An emergency for the Aéro-Club?

Late Tuesday morning a Diamond DA40 of the Aéro-Club of Geneva sent out an emergency broadcast. Perhaps not serious, but unusual.

About once every two weeks an aircraft somewhere within about 50 miles of Geneva is in a situation where its transponder sends out a message indicating some kind of emergency. Mostly, these are high-altitude aircraft which have not been seen in Geneva. However, yesterday (15 March) just before mid-day, one such broadcast came from a small aircraft belonging to the Aéro-Club of Geneva.

From the recordings of the GAME monitor, it looks as if this aircraft, a Diamond Industries DA40 with Swiss registration HB-SDH, was just doing circuits. We cannot be sure that these circuits were actually at Geneva airport, though this is the likeliest place for this: many small light aircraft do these circuits, in which they keep coming around as if to land, then go up and around again.

The Aéro-Club of Geneva has two such aircraft, which are also popular with other similar clubs in the French-speaking part of Switzerland. They are aircraft with a very open perspex cover to the cockpit, able to carry up to four people, and I assume that they are popular for giving lessons: the Geneva club advertises the availability of lessons. I have always been a little surprised to see a major airport with such a wide range of activities.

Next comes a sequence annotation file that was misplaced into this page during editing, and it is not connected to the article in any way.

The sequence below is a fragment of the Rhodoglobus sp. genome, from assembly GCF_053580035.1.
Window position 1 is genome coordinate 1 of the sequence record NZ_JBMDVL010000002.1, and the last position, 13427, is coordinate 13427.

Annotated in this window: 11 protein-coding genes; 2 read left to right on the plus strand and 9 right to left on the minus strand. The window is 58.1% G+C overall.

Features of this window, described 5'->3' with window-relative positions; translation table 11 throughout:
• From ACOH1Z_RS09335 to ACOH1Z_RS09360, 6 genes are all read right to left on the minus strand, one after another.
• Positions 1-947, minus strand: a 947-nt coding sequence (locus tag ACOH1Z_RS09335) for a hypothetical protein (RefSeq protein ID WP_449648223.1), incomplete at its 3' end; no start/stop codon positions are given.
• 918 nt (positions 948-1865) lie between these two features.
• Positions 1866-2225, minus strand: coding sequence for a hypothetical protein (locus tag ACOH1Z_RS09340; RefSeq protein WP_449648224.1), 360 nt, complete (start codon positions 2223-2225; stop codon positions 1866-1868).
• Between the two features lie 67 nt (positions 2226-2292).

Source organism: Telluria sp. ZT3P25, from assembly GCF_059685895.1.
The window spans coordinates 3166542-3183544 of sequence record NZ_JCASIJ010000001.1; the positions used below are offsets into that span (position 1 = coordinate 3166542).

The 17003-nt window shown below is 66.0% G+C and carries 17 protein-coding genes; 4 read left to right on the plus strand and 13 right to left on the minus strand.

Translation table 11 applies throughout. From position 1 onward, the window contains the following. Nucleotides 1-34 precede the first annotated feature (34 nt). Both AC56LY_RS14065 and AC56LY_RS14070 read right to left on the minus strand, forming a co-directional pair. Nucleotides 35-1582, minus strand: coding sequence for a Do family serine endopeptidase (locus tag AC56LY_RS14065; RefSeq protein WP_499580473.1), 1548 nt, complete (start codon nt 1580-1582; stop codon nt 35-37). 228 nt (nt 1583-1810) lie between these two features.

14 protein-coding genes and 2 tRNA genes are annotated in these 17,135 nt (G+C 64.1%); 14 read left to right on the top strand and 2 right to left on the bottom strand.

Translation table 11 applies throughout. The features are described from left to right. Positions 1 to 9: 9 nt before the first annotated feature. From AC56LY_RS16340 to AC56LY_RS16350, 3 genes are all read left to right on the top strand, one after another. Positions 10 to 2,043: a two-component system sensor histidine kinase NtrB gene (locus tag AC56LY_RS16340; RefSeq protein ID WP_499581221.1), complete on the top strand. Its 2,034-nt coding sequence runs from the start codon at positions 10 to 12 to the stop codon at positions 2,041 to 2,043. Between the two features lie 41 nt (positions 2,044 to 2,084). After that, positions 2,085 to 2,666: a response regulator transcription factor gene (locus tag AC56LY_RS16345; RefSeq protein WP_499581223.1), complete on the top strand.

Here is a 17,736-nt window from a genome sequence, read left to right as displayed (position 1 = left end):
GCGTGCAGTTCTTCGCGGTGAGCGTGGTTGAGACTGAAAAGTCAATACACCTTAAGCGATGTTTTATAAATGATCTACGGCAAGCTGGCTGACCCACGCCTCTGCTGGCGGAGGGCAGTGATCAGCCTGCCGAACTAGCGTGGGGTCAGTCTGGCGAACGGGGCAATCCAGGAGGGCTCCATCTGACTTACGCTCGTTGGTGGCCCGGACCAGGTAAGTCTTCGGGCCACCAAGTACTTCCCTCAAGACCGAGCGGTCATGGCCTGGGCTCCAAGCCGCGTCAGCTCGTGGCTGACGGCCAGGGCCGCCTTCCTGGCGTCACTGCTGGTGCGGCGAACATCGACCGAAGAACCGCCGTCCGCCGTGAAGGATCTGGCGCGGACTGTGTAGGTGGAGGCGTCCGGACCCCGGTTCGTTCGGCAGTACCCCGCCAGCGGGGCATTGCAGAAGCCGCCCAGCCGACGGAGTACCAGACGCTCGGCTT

I would be curious to know what caused the emergency broadcast, which was emitted at 11h05 am and indicated that the aircraft was at an altitude of 4075 feet, i.e. fairly low. The nearest aircraft movements registered at this time were the takeoff of a FinnAir flight to Helsinki at 11h02 am and the landing of an easyJet flight from Madrid at 11h06 am.

However, there were other aircraft registered at around that time, but which did not definitely land or take off but were at a low altitude. These aircraft may not even have been anywhere near Geneva, since their transponder signals give no position. Certainly, Skyguide would have the possibility to make radar plots for all of these aircraft, but I have serious doubts as to whether they would make such plots available.

A list of such low-flying aircraft at around that time would include the following (not necessarily complete) list. Each aircraft is identified by its ICAO identifier and, where available, its registration number.

3B7BA7 F-ZBPD (a helicopter of the Sécurité Civile of France)
4B4315 HB-ZKN (a helicopter of Eagle Helicopter AG)

So was the emergency transmission related to a jet taking off or landing, to another helicopter or to a UFO?



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